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Extended length duo recordings aren’t exactly a scarcity in modern improvised music, but this set effectively raises a high bar nonetheless, both in terms of difficulty and nonidiomatic artistry. Recorded hours after the quartet session that yielded Brooklyn-Berlin (CIMP 221) the disc divides the earlier group down to the creative core of Robertson and Haynes. The program-length piece is parsed into four convenient entry points, but is best listened to straight through in it’s entirety. Their conversation opens with barely audible breath sounds and rubbed percussion. The volume rises almost imperceptibly as Haynes scuttling scrapes and patters are pierced by Robertson’s muffled cries. Later the sounds coalesce into articulated smears and loud percussive clatter forming a clearly underscored forward momentum. Changing to feathery brushes Haynes creates a stark rhythmic contrast to Robertson’s wet whinnies and sputters. Hearing the latter’s sounds it’s difficult not to imagine the streams of saliva being loosed into the metalwork of his horn.
Shortly into ‘Part 2’ Robertson drops out and Haynes is left to tinker rigorously with his kit creating a solo statement that makes the descriptor ‘unconventional’ seem terribly inadequate. Stirring around various objects on the skin surfaces of his drums the effect is as disconcerting as it is fascinating. Robertson’s ferrous timbral streaks on “Part 3” create another interlude of fierce experimentation threatening with their volume to overwhelm the recording mics. Toward the segment’s center he utters a barrage of gulping breath sounds followed by moist gurgling mutters that seem to make light of the amount of energy he is expending. “Part 4” returns the mood to an elegaic one with Robertson exploring a dour theme above the quiet cymbals of his partner.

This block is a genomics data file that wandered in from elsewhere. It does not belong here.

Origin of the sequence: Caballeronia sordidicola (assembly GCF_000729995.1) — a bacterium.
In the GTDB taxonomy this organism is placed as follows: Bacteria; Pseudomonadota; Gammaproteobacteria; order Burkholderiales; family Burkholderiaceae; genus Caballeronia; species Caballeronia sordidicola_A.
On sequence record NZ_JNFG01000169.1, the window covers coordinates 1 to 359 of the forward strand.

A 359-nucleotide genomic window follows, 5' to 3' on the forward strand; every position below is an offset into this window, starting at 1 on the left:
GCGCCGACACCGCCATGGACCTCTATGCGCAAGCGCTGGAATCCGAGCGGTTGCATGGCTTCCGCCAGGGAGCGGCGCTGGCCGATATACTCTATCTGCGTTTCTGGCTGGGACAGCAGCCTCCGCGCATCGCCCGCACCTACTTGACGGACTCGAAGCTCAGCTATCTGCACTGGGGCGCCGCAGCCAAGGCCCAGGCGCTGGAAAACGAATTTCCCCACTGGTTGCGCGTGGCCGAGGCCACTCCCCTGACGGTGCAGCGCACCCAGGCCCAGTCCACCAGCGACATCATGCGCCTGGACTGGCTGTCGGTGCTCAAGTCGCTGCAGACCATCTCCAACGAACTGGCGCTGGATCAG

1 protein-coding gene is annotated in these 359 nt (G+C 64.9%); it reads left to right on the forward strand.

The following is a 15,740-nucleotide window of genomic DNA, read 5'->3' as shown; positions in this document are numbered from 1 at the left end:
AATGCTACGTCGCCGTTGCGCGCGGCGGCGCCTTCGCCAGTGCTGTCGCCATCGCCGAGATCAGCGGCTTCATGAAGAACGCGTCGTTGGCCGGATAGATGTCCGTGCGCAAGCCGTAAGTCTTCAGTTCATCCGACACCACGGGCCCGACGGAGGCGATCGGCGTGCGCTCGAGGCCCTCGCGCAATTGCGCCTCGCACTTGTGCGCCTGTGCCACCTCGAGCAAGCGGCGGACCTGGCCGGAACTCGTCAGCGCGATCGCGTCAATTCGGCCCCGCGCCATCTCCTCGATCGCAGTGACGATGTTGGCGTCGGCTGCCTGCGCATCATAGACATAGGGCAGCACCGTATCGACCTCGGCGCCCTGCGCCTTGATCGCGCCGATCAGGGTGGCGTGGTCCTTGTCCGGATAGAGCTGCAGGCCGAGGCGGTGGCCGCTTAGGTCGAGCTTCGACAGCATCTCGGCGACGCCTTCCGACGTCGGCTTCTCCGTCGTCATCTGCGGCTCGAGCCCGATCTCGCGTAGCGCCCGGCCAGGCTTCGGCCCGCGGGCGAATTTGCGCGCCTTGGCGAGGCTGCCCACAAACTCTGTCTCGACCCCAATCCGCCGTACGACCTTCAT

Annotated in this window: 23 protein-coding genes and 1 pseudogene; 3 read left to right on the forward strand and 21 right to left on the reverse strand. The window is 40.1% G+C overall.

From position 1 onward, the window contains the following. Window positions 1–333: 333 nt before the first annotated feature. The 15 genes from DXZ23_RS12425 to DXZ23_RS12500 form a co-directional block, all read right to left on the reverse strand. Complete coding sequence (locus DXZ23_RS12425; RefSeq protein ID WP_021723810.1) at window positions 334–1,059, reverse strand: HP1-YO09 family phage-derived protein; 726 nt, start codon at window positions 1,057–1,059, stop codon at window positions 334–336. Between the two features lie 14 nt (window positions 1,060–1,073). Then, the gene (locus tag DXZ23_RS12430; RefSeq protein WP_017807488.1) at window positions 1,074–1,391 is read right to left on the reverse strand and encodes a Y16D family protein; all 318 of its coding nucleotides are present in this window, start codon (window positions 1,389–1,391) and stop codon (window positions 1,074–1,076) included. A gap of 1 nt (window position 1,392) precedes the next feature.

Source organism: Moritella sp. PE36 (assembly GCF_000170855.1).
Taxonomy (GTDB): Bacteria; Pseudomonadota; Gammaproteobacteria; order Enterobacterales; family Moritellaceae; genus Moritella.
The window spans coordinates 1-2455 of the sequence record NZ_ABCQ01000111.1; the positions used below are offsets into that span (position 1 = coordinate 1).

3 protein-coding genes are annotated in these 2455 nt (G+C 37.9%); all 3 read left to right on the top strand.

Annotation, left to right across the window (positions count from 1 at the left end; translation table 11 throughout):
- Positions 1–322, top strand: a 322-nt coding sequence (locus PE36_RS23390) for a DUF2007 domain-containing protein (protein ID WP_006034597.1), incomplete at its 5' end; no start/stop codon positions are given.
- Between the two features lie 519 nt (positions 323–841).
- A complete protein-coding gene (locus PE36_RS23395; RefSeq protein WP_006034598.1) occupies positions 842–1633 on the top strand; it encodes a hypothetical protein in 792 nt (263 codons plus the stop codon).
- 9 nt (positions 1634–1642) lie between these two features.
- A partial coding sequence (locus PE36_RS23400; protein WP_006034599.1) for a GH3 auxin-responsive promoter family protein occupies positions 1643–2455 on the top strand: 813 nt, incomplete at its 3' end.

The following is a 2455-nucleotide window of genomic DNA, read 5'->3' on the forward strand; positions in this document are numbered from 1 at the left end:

Free improvisation in this kind of stripped down environment can instantly become a sink or swim proposition. In like fashion there are moments where Ritual seems to take on water, but the duo tempers these moments with many more that can leave the listener scratching his or her chin in admiration. Those listeners whose ears are easily aggravated by non-linear, abstract extemporization are likely to find this disc a chore and nusiance. Inquisitive listeners will find their patience proving a virtue however, particularly in dealing with the performance’s early stages. Much of the time Robertson and Haynes sound as if they’re playing more for themselves than for any audience, but while the introspective nature of much of their exchange can be off-putting, there’s still a great deal here that warrants concentrated listening.
CIMP on the web: http://www.cadencebuilding.com
Track Listing: Ritual, Parts 1-4.
Personnel: Herb Robertson- trumpet; Phil Haynes- drums, percussion.
I was first exposed to jazz when I was studying at the University of Puerto Rico. Nearby, I found a little record shop where the music coming from the store (Taller de Jazz Don Pedro) made me stop. I walked down the short stairs and towards the music and learned that the music playing was Clifford Brown and Max Roach
I was first exposed to jazz when I was studying at the University of Puerto Rico. Nearby, I found a little record shop where the music coming from the store (Taller de Jazz Don Pedro) made me stop. I walked down the short stairs and towards the music and learned that the music playing was Clifford Brown and Max Roach. I fell in love with it. I wondered around until the owner (Pedro Soto) asked if I needed help. He then introduced me to John Coltrane, Miles Davis, Gerry Mulligan and the rest is history. I walked out of the store with my first jazz recording: Clifford Brown and Max Roach at Basin Street.